A group of Sotheby’s former employees based in the U.K. are considering taking legal action after the auction house said it would move to end a longstanding pension plan.
Known also as a final salary pension, the plan pays out members a retirement income for life and often sees the employer making contributions to a fund. The amount received in retirement is calculated by salary and number of years worked at Sotheby’s. In many business sectors, existing pension schemes are scarce, with only the largest private employers and those in the public and government-controlled sectors still offering them.
Around 1,200 people are enrolled in Sotheby’s pension plan, which was formed in 1974. Five hundred of them are currently claiming a pension, the Antiquities Trade Gazette reported. In April 2004, Sotheby’s closed participation in the U.K. Pension Plan to new employees.
Sotheby’s owner Patrick Drahi has moved to terminate the plan in a “full wind-up,” selling the plan to two insurance companies. A letter from Sotheby’s Trustees in December 2020 notified plan members of this change. Sotheby’s said in a corporate statement last year that the termination plan would be fully carried out in 2022. (A representative for Sotheby’s said the final stages of this transfer process were initiated in 2018, prior to Patrick Drahi’s acquisition of Sotheby’s.)
The Association of Sotheby’s Pensioners (TASP), a group of the plan’s members that was established in 2016, is now seeking considering taking legal action to combat the move. Scheme members were not informed of the change, however, until August 2014, Eileen Goodway, a TASP representative, told ARTnews. According to a 2015 SEC filing, the cumulative retirement benefits earned for the U.K. Pension Plan was $325.8 million.
TASP also claims that employees made financial plans based on false information and took lower salaries in exchange for long-term retirement benefits. Despite being notified in 2020 of the change, few details on how the changes would affect discretionary increases that pensioners see as vital to their security were given by the house’s trustees. “For the majority of members, this was not clear,” said Goodway in an email interview.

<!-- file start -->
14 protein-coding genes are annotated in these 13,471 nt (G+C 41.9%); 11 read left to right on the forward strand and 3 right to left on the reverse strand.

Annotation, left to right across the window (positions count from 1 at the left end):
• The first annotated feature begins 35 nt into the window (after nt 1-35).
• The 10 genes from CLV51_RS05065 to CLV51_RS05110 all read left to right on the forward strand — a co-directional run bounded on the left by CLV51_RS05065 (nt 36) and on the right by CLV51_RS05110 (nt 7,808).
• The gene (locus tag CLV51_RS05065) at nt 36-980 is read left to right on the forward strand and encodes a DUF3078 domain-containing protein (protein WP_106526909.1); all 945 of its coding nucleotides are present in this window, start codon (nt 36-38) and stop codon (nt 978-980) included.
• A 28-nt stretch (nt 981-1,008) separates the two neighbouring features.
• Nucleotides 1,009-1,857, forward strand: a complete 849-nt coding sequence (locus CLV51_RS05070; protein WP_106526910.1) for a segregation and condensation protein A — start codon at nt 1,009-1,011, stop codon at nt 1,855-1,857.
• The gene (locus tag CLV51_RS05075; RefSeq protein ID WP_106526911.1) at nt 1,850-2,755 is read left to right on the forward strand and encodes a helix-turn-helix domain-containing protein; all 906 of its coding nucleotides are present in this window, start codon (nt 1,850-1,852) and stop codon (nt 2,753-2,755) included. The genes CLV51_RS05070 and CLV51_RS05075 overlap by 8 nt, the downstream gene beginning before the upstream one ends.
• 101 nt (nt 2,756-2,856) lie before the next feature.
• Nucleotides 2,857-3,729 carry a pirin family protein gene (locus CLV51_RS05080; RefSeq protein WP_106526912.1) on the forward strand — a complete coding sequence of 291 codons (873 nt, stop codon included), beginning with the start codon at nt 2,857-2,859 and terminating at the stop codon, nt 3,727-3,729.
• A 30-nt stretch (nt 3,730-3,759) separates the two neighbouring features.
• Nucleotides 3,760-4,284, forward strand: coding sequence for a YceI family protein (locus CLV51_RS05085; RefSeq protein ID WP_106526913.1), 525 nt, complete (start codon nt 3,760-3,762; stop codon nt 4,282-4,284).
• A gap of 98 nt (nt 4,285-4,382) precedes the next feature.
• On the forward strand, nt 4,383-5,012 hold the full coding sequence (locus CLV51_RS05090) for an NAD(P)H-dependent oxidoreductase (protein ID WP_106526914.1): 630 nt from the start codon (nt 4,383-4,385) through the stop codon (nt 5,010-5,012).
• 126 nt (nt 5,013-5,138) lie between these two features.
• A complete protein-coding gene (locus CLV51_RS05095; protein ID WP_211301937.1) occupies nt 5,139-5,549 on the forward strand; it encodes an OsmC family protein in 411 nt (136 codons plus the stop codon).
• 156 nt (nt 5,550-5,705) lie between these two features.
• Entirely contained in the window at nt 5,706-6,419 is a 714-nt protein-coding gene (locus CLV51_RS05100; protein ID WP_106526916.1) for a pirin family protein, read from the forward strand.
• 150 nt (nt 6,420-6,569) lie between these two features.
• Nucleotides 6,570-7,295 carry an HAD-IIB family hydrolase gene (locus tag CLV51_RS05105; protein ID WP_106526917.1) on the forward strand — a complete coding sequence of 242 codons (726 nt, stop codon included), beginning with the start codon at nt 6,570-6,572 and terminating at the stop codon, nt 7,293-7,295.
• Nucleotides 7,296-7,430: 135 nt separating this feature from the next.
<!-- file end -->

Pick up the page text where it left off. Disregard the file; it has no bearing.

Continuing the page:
“U.K. staff often earned (and still do) half that of their American counterparts,” Goodway continued. “The reason for this was that U.K. company pensions were deemed better.” Staff brought on prior to 1997, who are the oldest and historically least well-paid members of the house, could be most severely impacted by the change in the pension plan, she said.
“The sort of defined benefit pension schemes that were commonplace a generation ago have become increasingly expensive,” a Sotheby’s representative said in an email to ARTnews. That type of plan, the representative continued, has “almost universally been superseded” across the country by a different plan called “defined contribution” that Sotheby’s now offers its employees.
Pension plans have been controversial in other parts of the art world, too. A similar situation recently unfolded for former and past staffers at the J. Paul Getty Trust, a nonprofit that oversees the Getty museums in Los Angeles. The trust, which has a $9.2 billion endowment, is seeking an insurance company to buy out its pension plan. Doing so would terminate the $336 million plan by the spring, Bloomberg reported. When the plan is terminated, its members will see U.S. government oversight of pension regulations disappear. The plan’s pensioners have been critical of the move, calling for it to be reversed in a letter to the trust’s president, James Cuno, on November 11. Christopher Hudson, a retired former publisher at the Getty and the Museum of Modern Art, described the board’s actions as “unnecessarily callous.”
Drahi bought Sotheby’s for $3.7 billion including debt in 2019. Known for taking drastic cost-cutting measures and leveraging debt in major investments, he recently secured a $600 million loan against the Sotheby’s purchase. The telecom mogul is currently considering a potential U.S. stock market listing for the auction house, having reportedly selected Goldman Sachs and Morgan Stanley to advise on the deal, according to Bloomberg.